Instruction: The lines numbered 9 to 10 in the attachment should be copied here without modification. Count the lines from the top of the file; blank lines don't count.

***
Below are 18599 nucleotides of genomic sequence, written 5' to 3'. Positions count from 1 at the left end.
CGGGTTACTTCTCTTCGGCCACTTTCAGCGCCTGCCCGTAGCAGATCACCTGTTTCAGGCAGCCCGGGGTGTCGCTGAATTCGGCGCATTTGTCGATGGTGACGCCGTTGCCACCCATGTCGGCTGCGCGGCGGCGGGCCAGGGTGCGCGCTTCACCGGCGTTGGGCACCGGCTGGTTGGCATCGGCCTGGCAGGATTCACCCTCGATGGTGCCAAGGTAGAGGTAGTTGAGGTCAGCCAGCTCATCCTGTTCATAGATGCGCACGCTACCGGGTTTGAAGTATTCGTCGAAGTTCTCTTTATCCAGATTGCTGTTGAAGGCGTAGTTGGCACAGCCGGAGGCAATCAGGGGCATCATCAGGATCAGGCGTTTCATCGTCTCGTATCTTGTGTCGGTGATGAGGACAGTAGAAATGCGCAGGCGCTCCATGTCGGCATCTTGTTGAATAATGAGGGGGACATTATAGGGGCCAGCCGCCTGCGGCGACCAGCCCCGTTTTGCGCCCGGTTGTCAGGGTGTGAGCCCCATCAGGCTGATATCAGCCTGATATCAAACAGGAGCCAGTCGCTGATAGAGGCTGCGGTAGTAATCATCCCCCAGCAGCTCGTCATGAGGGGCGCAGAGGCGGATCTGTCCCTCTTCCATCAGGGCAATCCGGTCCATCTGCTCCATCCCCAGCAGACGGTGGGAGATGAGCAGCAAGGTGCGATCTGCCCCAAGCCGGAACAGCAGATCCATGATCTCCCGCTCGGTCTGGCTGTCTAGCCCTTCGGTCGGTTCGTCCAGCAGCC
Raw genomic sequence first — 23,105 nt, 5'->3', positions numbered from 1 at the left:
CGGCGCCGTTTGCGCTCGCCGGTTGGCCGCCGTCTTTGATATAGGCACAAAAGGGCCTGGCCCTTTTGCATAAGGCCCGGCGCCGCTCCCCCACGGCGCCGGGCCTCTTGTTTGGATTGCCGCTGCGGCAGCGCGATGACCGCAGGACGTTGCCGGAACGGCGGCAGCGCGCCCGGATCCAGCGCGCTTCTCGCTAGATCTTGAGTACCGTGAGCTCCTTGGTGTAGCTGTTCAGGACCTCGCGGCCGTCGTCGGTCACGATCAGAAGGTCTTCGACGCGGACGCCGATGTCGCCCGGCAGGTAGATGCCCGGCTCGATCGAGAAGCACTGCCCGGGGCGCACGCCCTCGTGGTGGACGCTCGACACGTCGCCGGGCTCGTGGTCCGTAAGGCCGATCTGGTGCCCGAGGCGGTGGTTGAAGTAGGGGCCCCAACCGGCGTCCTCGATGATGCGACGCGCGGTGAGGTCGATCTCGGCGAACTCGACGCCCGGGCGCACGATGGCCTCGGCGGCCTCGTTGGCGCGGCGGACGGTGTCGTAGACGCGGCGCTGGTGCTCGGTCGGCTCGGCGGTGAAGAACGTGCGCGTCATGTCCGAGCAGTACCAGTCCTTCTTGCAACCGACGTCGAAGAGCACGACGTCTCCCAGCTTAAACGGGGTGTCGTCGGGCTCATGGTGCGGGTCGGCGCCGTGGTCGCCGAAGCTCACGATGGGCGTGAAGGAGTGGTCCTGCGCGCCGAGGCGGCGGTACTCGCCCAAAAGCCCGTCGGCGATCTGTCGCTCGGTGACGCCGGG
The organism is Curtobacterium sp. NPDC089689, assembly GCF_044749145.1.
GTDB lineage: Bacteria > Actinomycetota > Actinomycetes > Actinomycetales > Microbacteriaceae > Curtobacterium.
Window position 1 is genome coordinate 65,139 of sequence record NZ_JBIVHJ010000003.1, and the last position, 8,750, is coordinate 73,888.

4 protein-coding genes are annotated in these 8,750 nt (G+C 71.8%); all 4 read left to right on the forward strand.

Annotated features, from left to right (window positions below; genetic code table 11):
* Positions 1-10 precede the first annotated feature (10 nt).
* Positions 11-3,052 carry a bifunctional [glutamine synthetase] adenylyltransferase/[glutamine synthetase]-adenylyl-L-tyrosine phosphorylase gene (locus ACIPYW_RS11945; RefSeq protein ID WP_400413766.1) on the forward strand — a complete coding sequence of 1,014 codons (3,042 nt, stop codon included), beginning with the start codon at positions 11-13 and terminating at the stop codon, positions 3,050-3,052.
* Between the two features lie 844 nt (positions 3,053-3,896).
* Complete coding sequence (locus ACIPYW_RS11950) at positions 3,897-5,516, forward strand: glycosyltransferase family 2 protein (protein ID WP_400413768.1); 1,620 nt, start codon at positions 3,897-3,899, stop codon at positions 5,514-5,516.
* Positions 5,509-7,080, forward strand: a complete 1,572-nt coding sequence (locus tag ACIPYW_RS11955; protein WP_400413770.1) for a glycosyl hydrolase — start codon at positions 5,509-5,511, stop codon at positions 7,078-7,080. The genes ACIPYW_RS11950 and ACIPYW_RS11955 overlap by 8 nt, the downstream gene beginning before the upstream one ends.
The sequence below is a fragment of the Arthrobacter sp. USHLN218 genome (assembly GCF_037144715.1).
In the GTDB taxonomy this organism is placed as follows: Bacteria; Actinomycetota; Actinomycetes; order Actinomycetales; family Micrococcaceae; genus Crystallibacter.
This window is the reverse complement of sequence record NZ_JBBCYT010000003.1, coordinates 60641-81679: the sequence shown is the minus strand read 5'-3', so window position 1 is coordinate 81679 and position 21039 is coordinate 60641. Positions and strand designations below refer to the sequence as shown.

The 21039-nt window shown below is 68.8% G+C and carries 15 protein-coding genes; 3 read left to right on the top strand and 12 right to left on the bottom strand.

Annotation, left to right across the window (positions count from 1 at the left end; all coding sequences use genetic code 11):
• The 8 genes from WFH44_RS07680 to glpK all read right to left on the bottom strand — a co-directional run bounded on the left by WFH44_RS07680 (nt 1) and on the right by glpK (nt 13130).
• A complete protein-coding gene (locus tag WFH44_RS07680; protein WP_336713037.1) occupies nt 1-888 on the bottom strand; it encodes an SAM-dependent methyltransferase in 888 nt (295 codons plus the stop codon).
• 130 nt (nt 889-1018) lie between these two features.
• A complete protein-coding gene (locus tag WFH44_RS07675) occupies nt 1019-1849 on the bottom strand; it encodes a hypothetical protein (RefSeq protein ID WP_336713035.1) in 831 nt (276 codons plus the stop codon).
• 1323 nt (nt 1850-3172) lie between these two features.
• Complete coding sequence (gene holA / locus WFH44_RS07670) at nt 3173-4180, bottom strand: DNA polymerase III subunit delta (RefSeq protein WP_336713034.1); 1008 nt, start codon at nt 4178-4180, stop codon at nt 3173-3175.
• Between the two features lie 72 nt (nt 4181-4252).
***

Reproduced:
Annotated features, from left to right (window positions below; genetic code table 11):
* Positions 1-10 precede the first annotated feature (10 nt).